Internet Engineering Task Force (IETF) T. Sirainen
Request for Comments: 6203 March 2011
Category: Standards Track
IMAP4 Extension for Fuzzy Search
This document describes an IMAP protocol extension enabling a server
to perform searches with inexact matching and assigning relevancy
scores for matched messages.
Status of This Memo
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Sirainen Standards Track [Page 1]RFC 6203 IMAP4 FUZZY Search March 20111. Introduction
When humans perform searches in IMAP clients, they typically want to
see the most relevant search results first. IMAP servers are able to
do this in the most efficient way when they're free to internally
decide how searches should match messages. This document describes a
new SEARCH=FUZZY extension that provides such functionality.
2. Conventions Used in This Document
In examples, "C:" indicates lines sent by a client that is connected
to a server. "S:" indicates lines sent by the server to the client.
The key words "MUST", "MUST NOT", "REQUIRED", "SHALL", "SHALL NOT",
"SHOULD", "SHOULD NOT", "RECOMMENDED", "MAY", and "OPTIONAL" in this
document are to be interpreted as described in RFC 2119 [KEYWORDS].
3. The FUZZY Search Key
The FUZZY search key takes another search key as its argument. The
server is allowed to perform all matching in an implementation-
defined manner for this search key, including ignoring the active
comparator as defined by [RFC5255]. Typically, this would be used to
search for strings. For example:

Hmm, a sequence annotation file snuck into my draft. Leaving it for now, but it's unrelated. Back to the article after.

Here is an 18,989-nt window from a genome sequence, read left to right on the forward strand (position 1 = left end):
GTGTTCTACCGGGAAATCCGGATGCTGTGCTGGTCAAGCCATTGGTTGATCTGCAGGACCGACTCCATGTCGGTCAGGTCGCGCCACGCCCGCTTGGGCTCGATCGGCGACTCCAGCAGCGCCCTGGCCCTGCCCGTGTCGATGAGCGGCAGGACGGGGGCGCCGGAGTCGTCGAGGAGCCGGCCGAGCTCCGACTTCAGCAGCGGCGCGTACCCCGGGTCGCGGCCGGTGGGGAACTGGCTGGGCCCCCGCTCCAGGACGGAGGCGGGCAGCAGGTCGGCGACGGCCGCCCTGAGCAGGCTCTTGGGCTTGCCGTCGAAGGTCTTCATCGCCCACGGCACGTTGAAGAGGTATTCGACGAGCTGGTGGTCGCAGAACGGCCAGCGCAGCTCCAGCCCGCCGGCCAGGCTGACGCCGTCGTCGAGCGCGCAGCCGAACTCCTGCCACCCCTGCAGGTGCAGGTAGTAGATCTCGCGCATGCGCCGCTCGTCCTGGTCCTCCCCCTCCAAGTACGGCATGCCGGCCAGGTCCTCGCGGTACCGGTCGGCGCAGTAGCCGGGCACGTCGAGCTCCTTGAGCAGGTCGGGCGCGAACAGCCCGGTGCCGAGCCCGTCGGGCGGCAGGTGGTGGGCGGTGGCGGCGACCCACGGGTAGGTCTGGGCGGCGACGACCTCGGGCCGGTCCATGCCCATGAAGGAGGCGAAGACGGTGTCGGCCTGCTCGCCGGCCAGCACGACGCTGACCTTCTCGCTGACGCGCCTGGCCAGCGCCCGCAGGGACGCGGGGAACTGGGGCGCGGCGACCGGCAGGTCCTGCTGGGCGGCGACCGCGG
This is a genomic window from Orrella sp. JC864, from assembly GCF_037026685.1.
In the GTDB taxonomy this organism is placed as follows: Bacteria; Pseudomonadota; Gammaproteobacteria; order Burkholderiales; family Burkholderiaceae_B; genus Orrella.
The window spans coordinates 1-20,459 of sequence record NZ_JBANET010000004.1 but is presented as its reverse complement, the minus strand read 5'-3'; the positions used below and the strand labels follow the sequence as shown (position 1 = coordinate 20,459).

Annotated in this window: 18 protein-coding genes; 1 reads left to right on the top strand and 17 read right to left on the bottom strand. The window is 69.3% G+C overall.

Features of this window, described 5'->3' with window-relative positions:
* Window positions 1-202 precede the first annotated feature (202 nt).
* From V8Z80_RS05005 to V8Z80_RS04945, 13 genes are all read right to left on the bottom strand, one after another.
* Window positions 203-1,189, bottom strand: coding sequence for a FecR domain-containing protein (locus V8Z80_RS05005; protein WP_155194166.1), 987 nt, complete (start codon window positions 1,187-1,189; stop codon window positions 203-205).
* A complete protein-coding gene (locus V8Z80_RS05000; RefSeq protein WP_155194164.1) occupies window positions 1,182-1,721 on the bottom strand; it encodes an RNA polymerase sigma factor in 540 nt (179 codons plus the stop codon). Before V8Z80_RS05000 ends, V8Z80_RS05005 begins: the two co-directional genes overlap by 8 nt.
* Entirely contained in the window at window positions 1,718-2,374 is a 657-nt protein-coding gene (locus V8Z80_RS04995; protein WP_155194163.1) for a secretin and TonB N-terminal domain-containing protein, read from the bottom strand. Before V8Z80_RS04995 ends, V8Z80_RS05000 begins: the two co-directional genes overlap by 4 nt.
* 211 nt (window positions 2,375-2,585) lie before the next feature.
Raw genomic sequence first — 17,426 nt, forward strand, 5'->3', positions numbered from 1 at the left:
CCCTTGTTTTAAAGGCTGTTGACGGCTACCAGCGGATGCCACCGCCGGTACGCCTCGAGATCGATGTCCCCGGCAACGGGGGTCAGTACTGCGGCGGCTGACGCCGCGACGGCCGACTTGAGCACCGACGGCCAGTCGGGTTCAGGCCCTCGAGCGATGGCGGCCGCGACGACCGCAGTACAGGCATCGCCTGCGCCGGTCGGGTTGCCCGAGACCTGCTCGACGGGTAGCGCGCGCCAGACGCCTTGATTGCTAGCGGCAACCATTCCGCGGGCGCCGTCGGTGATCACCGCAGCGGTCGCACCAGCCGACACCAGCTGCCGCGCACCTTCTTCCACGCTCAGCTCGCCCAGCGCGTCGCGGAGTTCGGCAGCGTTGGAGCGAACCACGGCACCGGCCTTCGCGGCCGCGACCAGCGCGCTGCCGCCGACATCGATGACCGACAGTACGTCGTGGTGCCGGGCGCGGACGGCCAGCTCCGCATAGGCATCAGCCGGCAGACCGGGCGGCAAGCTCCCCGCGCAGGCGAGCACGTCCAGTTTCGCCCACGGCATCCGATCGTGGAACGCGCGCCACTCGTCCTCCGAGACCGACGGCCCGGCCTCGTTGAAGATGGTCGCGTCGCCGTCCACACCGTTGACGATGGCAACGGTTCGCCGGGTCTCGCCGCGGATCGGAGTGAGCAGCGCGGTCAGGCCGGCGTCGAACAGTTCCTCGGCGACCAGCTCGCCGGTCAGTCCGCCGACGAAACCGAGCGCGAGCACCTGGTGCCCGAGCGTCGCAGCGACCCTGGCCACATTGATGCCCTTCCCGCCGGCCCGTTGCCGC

C: A1 SEARCH FUZZY (SUBJECT "IMAP break")
S: * SEARCH 1 5 10
S: A1 OK Search completed.
Besides matching messages with a subject of "IMAP break", the above
search may also match messages with subjects "broken IMAP", "IMAP is
broken", or anything else the server decides that might be a good
This example does a fuzzy SUBJECT search, but a non-fuzzy FROM
C: A2 SEARCH FUZZY SUBJECT work FROM email@example.com
S: * SEARCH 1 4
S: A2 OK Search completed.
How the server handles multiple separate FUZZY search keys is
Fuzzy search algorithms might change, or the results of the
algorithms might be different from search to search, so that fuzzy
searches with the same parameters might give different results for
1) the same user at different times, 2) different users (searches
Sirainen Standards Track [Page 2]RFC 6203 IMAP4 FUZZY Search March 2011
executed simultaneously), or 3) different users (searches executed at
different times). For example, a fuzzy search might adapt to a
user's search habits in an attempt to give more relevant results (in
a "learning" manner). Such differences can also occur because of
operational decisions, such as load balancing. Clients asking for
"fuzzy" really are requesting search results in a not-necessarily-
deterministic way and need to give the user appropriate warning about
4. Relevancy Scores for Search Results